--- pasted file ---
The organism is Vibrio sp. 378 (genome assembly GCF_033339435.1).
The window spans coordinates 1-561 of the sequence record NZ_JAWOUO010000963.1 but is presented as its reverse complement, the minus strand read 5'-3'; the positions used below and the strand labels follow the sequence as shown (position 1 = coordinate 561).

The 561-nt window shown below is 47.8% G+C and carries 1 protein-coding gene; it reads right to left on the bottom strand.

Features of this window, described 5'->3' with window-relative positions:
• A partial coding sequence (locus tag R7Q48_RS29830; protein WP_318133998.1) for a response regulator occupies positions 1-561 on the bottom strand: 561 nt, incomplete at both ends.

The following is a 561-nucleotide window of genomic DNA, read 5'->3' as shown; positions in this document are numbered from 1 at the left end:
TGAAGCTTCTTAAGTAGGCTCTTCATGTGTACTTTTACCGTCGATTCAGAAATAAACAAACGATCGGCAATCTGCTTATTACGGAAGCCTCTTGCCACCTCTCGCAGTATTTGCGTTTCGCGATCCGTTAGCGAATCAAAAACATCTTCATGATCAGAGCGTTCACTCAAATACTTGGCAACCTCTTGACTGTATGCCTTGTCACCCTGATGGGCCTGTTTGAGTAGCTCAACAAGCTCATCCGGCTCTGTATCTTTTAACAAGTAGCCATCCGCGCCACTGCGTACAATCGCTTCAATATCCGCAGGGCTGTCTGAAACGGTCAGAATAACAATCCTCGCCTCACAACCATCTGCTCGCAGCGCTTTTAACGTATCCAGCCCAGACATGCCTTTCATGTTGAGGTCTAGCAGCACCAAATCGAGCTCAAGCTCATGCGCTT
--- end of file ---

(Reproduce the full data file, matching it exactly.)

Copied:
The organism is Vibrio sp. 378 (genome assembly GCF_033339435.1).
The window spans coordinates 1-561 of the sequence record NZ_JAWOUO010000963.1 but is presented as its reverse complement, the minus strand read 5'-3'; the positions used below and the strand labels follow the sequence as shown (position 1 = coordinate 561).

The 561-nt window shown below is 47.8% G+C and carries 1 protein-coding gene; it reads right to left on the bottom strand.

Features of this window, described 5'->3' with window-relative positions:
• A partial coding sequence (locus tag R7Q48_RS29830; protein WP_318133998.1) for a response regulator occupies positions 1-561 on the bottom strand: 561 nt, incomplete at both ends.

The following is a 561-nucleotide window of genomic DNA, read 5'->3' as shown; positions in this document are numbered from 1 at the left end:
TGAAGCTTCTTAAGTAGGCTCTTCATGTGTACTTTTACCGTCGATTCAGAAATAAACAAACGATCGGCAATCTGCTTATTACGGAAGCCTCTTGCCACCTCTCGCAGTATTTGCGTTTCGCGATCCGTTAGCGAATCAAAAACATCTTCATGATCAGAGCGTTCACTCAAATACTTGGCAACCTCTTGACTGTATGCCTTGTCACCCTGATGGGCCTGTTTGAGTAGCTCAACAAGCTCATCCGGCTCTGTATCTTTTAACAAGTAGCCATCCGCGCCACTGCGTACAATCGCTTCAATATCCGCAGGGCTGTCTGAAACGGTCAGAATAACAATCCTCGCCTCACAACCATCTGCTCGCAGCGCTTTTAACGTATCCAGCCCAGACATGCCTTTCATGTTGAGGTCTAGCAGCACCAAATCGAGCTCAAGCTCATGCGCTT